Posted on 28 March 2013.
April 1, 2013 is fast approaching for BC’s transition back to the Provincial Sales Tax (PST) and PEI’s transition to HST harmonization. Both BC and PEI have recently released further information regarding these major tax changes.
On February 28, 2013, BC issued two regulations with respect to the new Provincial Sales Tax (PST) Act, namely, the Provincial Sales Tax Regulation and the Provincial Sales Tax Exemptions and Refunds Regulation. BC has divided the former Social Services Tax (SST) Regulations into two separate regulations, with one regulation addressing exemptions and refunds and the other regulation addressing more administrative rules.
The PST Exemption and Refund Regulation brings back into effect all the permanent PST exemptions that were in place under the SST. However, the exemptions are now more structured and organized than under the SST Regulations. Some of the PST exemptions that have been introduced in the PST Exemption and Refund Regulation are noted below, followed with a brief overview of some of the more significant exemptions and refunds provided in the Regulation.
- Production machinery and equipment;
- Tangible personal property (TPP) purchased for resale or lease;
- Custom software or custom-modified software;
- Services to TPP;
- Related party asset transfers;
- Children’s clothing and footwear;
- School supplies;
- Magazines, newspapers and books;
- Fuel, energy and energy conservation; and
- Gifts, prizes, draws and awards;
Production machinery and equipment (PME)
Purchases of PME are generally exempt if they are acquired by a qualifying person (includes a manufacturer, a software developer, an oil and gas producer, or a mine operator under certain conditions) and used primarily (more than 50%) and directly in the “qualifying part” of a manufacturing site. The qualifying part of a manufacturing site will generally include the point the raw material is received to the point at which the finished product is first stored or transported from the site.
Certain PME, such as pollution control and waste management equipment must meet a higher percentage of use to be PST exempt, by being used substantially (defined in the Regulation as meaning more than 90%) and directly by the qualifying person in a prescribed activity.
TPP purchased for resale or lease
If TPP is purchased for the purpose of resale or lease, there is a requirement for the vendor to show the purchaser’s PST registration number on the purchase document, e.g., invoice (pursuant to section 86 of the PST Regulation). However, if the purchaser is not registered for the BC PST, the purchaser must provide and the vendor must retain a declaration in a form that is acceptable to the Ministry.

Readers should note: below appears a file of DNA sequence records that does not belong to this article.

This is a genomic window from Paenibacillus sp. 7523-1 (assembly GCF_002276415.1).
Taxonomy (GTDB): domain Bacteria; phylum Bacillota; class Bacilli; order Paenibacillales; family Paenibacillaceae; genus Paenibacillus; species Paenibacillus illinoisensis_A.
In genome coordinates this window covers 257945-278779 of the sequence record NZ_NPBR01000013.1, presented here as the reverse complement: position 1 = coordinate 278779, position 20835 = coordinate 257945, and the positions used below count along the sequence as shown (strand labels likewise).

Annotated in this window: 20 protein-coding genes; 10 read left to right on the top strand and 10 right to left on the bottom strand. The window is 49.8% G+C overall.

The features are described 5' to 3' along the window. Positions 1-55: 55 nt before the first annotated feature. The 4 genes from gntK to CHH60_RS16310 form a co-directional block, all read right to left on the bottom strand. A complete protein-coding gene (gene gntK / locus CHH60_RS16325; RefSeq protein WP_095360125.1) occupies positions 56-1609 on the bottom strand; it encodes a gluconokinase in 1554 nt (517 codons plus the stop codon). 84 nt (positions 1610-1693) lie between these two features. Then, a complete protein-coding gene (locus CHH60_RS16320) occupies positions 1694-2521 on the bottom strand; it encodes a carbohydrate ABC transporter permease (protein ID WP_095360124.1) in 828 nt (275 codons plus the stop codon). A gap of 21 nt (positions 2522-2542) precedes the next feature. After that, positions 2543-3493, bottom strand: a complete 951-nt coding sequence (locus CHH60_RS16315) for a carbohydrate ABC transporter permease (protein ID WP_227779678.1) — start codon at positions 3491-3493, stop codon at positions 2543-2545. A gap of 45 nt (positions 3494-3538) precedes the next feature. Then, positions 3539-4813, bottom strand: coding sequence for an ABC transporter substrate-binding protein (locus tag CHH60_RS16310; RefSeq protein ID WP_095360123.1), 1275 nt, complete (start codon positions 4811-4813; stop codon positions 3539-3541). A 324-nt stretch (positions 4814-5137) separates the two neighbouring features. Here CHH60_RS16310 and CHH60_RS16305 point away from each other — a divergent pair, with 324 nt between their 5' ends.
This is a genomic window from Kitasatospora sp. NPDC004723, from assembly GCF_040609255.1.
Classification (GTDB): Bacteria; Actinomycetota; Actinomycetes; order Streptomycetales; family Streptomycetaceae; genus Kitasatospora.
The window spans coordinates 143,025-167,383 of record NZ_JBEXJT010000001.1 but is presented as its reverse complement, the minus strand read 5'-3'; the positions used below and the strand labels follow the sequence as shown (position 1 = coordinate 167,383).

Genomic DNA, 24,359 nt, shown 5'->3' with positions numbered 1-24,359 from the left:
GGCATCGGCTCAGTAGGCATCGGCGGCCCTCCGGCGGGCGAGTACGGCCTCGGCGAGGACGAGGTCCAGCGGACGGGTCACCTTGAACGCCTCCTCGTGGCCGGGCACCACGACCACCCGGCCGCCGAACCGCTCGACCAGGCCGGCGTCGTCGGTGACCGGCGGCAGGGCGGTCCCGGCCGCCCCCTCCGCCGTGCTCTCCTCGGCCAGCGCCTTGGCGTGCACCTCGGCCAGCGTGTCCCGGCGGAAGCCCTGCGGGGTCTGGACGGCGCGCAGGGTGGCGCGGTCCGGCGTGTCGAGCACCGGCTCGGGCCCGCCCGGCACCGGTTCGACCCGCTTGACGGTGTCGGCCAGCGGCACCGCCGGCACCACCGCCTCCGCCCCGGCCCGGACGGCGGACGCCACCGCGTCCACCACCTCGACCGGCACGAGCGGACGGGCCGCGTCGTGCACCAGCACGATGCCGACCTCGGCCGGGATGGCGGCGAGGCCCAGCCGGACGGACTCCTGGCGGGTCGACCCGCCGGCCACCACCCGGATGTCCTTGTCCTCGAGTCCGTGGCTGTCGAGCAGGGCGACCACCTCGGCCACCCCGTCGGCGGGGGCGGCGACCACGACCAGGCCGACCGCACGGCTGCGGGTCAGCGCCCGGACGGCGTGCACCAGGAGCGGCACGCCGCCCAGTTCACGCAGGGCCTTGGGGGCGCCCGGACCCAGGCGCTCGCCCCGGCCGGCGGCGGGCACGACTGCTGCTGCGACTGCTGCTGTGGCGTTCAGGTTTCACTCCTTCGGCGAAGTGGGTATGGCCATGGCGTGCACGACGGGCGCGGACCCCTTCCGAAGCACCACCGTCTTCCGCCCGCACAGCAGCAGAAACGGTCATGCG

Custom software or custom modified software
Most software, such as packaged or prewritten software programs, or the right to use such programs, is taxable. As BC PST is applied on the use of taxable software in BC, there is the potential for double taxation where there is proportional use of software in BC, as was the case under the SST regime.
The exemption for custom and custom modified software is generally the same as in the former SST. To qualify as exempt custom modified software, the cost of modifications must be at least double the price of the software in unmodified form and modifications must involve changes to source code. This requirement for exempt custom modified software has not changed under the new PST.
Services to TPP
“Related services” are defined in the PST Act, and are generally considered to be taxable services in respect of TPP, such as repair, adjustment, restoration, reconditioning, refinishing and maintenance services, and services provided to install goods. However, related services do not include services to install TPP that becomes an improvement to real property, employee services and most manufacturing services.
The Regulation provides several PST exemptions in respect of related services. Examples include services in respect of TPP purchased for resale or lease, motor vehicle modifications for individuals with disabilities, certain software services, services in relation to certain farming and fishing equipment purchased by qualifying purchasers, and many more.
Related Party Asset Transfers
These particular provisions generally refer to related parties as a corporation and its wholly owned subsidiaries (95% or more ownership). TPP, including software, may be transferred PST-free between related corporations, provided that either the PST or SST was previously paid on the TPP. The rules apply to both purchases and leases of TPP. In addition, there is a new exemption that would allow TPP to be transferred to a new corporation in exchange for shares, regardless of whether the new corporation is wholly owned.
Gifts, prizes, draws and awards
This is a new area of exemption as the new legislation includes specific provisions for the imposition and exemption of PST on gifts. In general, gifts between family members and gifts to charities are exempt, as long as non-recoverable PST has been paid, unless a specific exemption applies.
In addition to exemptions, the Regulation includes several refund provisions. There is a PST refund for charity-funded purchases of medical equipment by a health facility, e.g., a hospital. The refund provisions also include a refund or deduction for PST on bad debts and a refund of PST for a change of use where vehicles cease to be multijurisdictional vehicles.